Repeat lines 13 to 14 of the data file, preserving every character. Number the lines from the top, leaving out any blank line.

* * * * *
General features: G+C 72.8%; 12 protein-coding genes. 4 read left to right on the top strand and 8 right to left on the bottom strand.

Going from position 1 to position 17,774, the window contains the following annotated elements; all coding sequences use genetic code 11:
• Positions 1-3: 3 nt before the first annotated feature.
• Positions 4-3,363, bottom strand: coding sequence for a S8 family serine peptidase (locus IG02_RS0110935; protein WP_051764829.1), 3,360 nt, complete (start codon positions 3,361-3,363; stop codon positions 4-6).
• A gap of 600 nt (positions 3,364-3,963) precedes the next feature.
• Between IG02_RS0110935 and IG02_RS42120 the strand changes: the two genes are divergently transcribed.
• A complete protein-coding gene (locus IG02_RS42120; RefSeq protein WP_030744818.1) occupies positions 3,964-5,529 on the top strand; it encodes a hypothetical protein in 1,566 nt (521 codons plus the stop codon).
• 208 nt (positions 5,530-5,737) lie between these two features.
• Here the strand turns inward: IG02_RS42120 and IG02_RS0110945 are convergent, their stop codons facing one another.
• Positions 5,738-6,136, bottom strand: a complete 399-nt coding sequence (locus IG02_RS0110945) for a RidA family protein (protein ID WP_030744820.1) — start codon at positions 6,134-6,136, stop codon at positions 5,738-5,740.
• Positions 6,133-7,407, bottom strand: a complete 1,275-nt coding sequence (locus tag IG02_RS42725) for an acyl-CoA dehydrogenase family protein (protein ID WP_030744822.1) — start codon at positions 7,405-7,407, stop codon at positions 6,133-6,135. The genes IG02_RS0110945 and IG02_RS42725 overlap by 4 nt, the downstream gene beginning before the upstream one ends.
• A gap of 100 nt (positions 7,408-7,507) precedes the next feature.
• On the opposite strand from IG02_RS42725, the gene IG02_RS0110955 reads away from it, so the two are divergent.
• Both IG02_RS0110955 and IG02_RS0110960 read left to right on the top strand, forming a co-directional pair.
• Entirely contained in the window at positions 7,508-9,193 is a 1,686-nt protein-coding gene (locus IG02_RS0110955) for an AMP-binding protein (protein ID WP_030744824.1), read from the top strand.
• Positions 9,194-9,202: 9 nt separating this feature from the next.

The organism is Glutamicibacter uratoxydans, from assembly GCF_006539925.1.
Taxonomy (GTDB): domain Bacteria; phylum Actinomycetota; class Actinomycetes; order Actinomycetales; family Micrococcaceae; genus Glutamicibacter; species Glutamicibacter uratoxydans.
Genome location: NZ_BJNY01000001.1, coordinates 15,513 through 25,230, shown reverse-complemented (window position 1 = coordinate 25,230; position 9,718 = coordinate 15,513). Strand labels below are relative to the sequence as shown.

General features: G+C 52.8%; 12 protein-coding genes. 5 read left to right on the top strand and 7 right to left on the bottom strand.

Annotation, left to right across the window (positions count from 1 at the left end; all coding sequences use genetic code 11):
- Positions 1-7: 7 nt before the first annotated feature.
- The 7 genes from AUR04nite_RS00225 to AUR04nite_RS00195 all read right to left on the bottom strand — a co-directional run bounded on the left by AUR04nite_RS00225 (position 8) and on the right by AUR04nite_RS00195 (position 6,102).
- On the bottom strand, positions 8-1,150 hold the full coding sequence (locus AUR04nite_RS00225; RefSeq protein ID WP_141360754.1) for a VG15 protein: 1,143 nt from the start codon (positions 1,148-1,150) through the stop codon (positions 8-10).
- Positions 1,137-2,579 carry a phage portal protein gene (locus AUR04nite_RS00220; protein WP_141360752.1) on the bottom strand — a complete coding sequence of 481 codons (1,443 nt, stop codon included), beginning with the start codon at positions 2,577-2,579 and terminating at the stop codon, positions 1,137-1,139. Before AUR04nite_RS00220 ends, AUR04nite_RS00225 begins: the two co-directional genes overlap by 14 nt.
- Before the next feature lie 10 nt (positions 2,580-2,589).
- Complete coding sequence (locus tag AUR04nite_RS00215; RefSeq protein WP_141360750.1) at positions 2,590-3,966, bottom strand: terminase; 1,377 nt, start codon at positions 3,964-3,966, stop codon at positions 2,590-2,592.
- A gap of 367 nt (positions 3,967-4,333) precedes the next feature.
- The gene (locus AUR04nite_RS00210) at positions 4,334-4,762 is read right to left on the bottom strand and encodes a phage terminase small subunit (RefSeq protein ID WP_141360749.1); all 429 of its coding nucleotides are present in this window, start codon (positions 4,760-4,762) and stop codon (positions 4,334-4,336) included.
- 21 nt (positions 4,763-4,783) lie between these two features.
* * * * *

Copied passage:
• On the opposite strand from IG02_RS42725, the gene IG02_RS0110955 reads away from it, so the two are divergent.
• Both IG02_RS0110955 and IG02_RS0110960 read left to right on the top strand, forming a co-directional pair.